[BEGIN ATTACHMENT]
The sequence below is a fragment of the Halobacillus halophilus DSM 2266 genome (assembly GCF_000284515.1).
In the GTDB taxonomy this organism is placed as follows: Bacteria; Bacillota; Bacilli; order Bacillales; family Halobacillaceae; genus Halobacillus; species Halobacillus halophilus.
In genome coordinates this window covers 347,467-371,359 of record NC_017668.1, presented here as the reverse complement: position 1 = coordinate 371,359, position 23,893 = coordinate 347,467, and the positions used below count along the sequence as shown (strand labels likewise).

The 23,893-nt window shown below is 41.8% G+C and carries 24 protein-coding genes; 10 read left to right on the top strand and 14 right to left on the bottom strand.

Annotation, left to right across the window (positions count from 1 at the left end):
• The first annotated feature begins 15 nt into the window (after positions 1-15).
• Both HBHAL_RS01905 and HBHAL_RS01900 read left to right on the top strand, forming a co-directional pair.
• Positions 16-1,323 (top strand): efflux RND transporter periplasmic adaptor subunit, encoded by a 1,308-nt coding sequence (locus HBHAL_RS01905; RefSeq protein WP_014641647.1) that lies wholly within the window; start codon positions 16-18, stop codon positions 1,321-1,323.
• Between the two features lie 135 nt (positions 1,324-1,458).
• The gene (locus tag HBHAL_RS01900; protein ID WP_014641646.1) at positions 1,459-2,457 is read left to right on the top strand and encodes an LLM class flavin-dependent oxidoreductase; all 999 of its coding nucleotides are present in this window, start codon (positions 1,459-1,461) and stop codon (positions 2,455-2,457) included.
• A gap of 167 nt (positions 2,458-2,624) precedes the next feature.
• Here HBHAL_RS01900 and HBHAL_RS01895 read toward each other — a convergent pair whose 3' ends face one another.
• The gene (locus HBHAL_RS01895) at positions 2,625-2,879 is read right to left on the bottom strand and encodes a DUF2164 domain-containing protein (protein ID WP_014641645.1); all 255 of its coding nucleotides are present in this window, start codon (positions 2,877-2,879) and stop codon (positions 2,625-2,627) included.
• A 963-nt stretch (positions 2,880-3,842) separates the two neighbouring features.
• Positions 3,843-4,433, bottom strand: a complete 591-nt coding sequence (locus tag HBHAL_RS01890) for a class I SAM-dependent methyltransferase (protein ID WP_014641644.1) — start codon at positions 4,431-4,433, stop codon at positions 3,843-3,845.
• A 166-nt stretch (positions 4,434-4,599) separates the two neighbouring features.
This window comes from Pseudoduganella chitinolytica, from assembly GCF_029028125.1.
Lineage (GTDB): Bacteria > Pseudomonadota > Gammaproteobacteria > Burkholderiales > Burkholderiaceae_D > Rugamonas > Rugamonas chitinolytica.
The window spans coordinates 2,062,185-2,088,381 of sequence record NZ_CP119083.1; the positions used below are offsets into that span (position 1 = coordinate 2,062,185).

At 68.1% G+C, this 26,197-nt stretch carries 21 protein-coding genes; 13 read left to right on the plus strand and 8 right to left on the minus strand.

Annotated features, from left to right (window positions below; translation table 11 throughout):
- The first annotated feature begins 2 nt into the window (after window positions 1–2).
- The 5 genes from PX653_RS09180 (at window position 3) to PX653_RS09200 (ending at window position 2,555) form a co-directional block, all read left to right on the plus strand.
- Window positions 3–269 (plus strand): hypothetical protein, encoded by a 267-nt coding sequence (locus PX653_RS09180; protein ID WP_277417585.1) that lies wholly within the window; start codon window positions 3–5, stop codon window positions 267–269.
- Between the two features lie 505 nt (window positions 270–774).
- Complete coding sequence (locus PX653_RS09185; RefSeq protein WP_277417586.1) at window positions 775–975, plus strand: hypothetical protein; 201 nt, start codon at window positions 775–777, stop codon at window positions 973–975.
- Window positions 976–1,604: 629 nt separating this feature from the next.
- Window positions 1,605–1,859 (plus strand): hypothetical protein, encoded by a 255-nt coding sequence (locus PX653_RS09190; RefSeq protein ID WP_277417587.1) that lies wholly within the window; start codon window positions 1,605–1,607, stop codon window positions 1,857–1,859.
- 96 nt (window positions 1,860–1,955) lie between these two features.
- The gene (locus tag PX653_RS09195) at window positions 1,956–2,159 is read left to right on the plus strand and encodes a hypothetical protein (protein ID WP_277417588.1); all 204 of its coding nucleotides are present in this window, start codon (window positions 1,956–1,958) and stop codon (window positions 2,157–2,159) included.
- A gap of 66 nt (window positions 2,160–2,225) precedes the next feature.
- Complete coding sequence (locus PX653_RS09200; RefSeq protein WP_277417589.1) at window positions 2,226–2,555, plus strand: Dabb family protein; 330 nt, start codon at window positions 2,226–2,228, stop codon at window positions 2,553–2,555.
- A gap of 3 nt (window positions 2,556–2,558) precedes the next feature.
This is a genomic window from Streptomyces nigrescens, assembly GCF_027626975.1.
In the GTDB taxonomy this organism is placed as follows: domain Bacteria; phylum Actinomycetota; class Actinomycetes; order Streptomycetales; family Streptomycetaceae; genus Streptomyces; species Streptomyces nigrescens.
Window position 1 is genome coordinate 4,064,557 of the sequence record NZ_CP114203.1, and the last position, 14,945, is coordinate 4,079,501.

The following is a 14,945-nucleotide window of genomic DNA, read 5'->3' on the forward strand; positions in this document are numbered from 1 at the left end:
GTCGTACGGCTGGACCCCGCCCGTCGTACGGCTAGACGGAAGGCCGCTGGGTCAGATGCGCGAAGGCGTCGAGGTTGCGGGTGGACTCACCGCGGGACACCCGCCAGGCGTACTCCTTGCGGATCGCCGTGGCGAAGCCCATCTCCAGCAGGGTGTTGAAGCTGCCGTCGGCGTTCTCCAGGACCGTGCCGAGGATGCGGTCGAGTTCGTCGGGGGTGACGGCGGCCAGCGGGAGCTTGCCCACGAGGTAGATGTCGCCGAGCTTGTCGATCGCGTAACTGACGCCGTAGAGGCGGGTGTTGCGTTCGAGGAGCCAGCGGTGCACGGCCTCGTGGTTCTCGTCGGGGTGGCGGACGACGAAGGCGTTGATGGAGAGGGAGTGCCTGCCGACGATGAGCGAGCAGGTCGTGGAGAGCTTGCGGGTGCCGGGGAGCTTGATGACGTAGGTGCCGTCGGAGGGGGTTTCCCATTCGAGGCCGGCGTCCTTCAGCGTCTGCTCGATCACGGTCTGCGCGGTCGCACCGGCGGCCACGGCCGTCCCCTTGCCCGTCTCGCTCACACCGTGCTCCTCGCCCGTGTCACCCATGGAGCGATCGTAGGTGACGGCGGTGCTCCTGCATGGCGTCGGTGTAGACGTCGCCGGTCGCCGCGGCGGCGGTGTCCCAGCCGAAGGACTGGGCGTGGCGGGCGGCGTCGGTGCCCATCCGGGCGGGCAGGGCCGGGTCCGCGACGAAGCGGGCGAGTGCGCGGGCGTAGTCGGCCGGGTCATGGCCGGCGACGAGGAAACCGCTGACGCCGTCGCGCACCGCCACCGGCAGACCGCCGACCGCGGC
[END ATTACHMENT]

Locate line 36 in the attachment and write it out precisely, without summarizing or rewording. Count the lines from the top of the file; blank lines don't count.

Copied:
Window position 1 is genome coordinate 4,064,557 of the sequence record NZ_CP114203.1, and the last position, 14,945, is coordinate 4,079,501.